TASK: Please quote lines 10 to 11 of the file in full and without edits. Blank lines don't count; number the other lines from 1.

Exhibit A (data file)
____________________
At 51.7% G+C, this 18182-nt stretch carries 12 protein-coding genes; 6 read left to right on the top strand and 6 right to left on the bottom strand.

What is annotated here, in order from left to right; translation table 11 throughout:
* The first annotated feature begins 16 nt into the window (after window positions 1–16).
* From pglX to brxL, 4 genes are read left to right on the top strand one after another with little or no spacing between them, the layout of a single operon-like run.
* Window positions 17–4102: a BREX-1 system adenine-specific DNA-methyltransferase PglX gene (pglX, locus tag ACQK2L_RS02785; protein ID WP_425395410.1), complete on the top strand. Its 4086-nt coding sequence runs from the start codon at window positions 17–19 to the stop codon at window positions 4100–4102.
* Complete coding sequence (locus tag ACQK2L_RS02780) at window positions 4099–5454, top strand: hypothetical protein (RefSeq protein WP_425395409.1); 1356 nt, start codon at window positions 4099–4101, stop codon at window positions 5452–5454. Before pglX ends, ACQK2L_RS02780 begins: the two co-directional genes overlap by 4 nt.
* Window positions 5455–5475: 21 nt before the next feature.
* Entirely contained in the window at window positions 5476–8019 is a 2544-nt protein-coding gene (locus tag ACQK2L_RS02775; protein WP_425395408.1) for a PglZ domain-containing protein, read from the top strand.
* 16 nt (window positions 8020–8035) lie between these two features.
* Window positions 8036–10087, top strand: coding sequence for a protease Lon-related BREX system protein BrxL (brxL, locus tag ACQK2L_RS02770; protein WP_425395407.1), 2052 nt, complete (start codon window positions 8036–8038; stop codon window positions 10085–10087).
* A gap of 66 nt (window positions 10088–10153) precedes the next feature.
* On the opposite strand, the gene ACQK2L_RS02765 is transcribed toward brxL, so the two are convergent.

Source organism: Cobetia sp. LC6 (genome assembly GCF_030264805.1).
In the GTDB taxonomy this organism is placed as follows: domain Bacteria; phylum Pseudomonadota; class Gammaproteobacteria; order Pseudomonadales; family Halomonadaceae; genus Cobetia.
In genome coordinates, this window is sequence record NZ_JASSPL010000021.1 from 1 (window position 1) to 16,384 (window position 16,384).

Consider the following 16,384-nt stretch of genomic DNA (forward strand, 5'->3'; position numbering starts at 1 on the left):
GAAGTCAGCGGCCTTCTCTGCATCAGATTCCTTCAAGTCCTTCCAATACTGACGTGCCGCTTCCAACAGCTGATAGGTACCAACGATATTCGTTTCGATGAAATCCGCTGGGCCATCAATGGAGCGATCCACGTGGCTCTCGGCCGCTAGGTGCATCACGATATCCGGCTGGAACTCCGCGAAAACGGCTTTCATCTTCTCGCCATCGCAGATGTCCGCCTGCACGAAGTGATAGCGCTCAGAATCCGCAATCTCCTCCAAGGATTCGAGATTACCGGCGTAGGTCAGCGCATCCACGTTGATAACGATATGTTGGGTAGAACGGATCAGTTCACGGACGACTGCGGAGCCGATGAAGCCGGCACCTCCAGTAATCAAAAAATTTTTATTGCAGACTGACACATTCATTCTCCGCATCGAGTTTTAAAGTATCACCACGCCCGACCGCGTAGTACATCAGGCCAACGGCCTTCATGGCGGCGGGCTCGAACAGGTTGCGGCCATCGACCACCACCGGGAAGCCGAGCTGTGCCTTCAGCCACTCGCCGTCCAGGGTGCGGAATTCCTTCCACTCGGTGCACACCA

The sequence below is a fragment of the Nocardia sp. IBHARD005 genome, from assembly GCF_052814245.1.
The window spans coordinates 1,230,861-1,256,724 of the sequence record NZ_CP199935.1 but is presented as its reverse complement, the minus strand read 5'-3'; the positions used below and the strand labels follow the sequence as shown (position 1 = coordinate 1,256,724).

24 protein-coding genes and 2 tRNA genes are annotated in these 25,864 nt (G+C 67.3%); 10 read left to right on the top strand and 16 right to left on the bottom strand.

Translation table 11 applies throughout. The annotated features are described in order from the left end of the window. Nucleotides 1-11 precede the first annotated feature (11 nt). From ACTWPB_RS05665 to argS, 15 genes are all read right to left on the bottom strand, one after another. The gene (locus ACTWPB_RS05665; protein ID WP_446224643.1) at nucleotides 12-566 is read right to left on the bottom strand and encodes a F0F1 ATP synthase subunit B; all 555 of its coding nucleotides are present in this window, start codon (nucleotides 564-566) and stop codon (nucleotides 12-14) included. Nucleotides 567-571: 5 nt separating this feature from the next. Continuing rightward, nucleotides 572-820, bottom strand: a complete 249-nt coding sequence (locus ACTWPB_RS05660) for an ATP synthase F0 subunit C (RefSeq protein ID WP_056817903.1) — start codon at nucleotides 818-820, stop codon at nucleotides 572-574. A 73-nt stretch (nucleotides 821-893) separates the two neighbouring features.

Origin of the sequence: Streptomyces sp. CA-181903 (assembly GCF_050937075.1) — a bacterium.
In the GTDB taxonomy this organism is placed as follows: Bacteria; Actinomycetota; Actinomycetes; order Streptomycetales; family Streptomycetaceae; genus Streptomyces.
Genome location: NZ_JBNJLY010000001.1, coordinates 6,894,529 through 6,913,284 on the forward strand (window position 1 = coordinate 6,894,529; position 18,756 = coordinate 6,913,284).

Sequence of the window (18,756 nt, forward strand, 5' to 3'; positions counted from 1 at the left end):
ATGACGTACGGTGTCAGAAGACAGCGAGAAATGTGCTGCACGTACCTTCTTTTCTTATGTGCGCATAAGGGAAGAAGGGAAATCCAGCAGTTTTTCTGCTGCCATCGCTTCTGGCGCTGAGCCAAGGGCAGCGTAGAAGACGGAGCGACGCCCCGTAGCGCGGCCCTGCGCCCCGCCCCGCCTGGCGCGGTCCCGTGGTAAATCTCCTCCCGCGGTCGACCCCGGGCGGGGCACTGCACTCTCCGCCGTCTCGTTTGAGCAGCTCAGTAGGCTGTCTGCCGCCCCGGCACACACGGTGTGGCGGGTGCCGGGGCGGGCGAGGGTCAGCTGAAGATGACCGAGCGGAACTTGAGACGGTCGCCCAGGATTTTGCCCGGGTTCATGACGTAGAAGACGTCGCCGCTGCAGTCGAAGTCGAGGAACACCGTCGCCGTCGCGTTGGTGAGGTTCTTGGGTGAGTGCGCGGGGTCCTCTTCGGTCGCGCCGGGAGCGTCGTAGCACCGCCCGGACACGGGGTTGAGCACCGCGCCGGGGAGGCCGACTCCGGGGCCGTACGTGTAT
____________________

* Window positions 8036–10087, top strand: coding sequence for a protease Lon-related BREX system protein BrxL (brxL, locus tag ACQK2L_RS02770; protein WP_425395407.1), 2052 nt, complete (start codon window positions 8036–8038; stop codon window positions 10085–10087).
* A gap of 66 nt (window positions 10088–10153) precedes the next feature.